COMMON APP SOUGHT FOR PUBLIC BENEFIT APPLICANTS [+AUDIO]
By Katie Lannan
STATE HOUSE NEWS SERVICE
STATE HOUSE, BOSTON, MAY 2, 2017....More than 90,000 Boston residents who are enrolled in the state's Medicaid program do not receive public assistance to pay for food, city officials said Tuesday as they urged support for a bill that would create a common application program for MassHealth and other public benefit programs.
Under the bill, filed by Sen. Sal DiDomenico, people applying for or renewing their MassHealth coverage would be provided with an "opportunity to initiate a common application" for MassHealth and for programs administered by the Department of Transitional Assistance, including the federal Supplemental Nutrition Assistance Program (SNAP).
The bill (S 612) also directs state officials to develop a common portal for individuals to simultaneously apply for MassHealth coverage, SNAP, welfare, veterans benefits, child care and housing subsidies, fuel assistance and other needs-based benefits.
Clare Gordon of the League of Women Voters of Massachusetts told the Joint Committee on Health Care Financing that no one program meets all the needs of someone who suddenly loses most of their income, and the process of applying for several programs can pose challenges.
"The poorer one is, the harder it is to go around to all of the places that may give you help," she said. "Often you don't have a car, no dependable childcare, and no cash to get copies of documents."
A former social worker, Gordon said she "saw countless individuals get more desperate" as they sought various types of assistance, and that a common application would streamline the work of state agencies serving people entitled to benefits.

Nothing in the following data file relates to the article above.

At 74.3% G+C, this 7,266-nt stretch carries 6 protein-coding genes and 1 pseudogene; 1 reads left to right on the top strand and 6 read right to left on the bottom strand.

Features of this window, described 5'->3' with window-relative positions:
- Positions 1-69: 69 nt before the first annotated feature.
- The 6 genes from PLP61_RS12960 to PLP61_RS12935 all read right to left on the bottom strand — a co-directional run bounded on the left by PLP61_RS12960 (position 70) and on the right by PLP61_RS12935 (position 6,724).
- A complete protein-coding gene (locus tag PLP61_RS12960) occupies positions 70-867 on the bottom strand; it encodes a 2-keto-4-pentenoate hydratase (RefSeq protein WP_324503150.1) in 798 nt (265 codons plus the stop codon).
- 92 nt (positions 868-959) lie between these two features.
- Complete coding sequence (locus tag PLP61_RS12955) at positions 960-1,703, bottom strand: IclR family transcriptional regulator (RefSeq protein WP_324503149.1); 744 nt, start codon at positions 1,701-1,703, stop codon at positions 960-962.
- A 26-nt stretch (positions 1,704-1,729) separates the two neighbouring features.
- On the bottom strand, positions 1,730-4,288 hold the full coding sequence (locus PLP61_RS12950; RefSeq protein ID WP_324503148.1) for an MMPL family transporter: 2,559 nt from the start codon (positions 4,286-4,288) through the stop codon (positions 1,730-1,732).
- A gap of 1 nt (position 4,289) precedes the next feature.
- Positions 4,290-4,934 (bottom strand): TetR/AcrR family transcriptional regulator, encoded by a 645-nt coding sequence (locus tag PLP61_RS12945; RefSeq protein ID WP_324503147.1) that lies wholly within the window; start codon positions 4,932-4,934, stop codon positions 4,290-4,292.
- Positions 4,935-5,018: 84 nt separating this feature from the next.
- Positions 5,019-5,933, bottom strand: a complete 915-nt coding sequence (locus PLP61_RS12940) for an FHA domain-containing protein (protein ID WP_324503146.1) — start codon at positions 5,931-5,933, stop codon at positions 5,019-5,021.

Catalina Lopez-Ospina, the director of the Mayor's Office of Food Initiatives in Boston, said the bill would make SNAP more accessible to Bostonians who qualify for it, enabling them to purchase healthy food and closing what she called the "SNAP gap."
Boston Public Health Commission executive director Monica Valdes Lupi said the issue is one of health equity. She said an estimated 90,019 people in Boston receive MassHealth but not SNAP benefits, and that population is primarily concentrated in four neighborhoods -- Mattapan, Roxbury, East Boston and Dorchester -- that also have a high percentage of residents who say they lack money to buy food.
Half of the 40-member Senate signed on to DiDomenico's bill, which also has 22 House co-sponsors. The co-sponsors include 40 Democrats along with Republicans Sen. Ryan Fattman and Rep. Marc Lombardo.
DiDomenico, an Everett Democrat, said his bill would "help low-income residents meet their basic needs." He said many MassHealth recipients who could receive SNAP miss out on the federally funded benefits because they are unaware that they are eligible.
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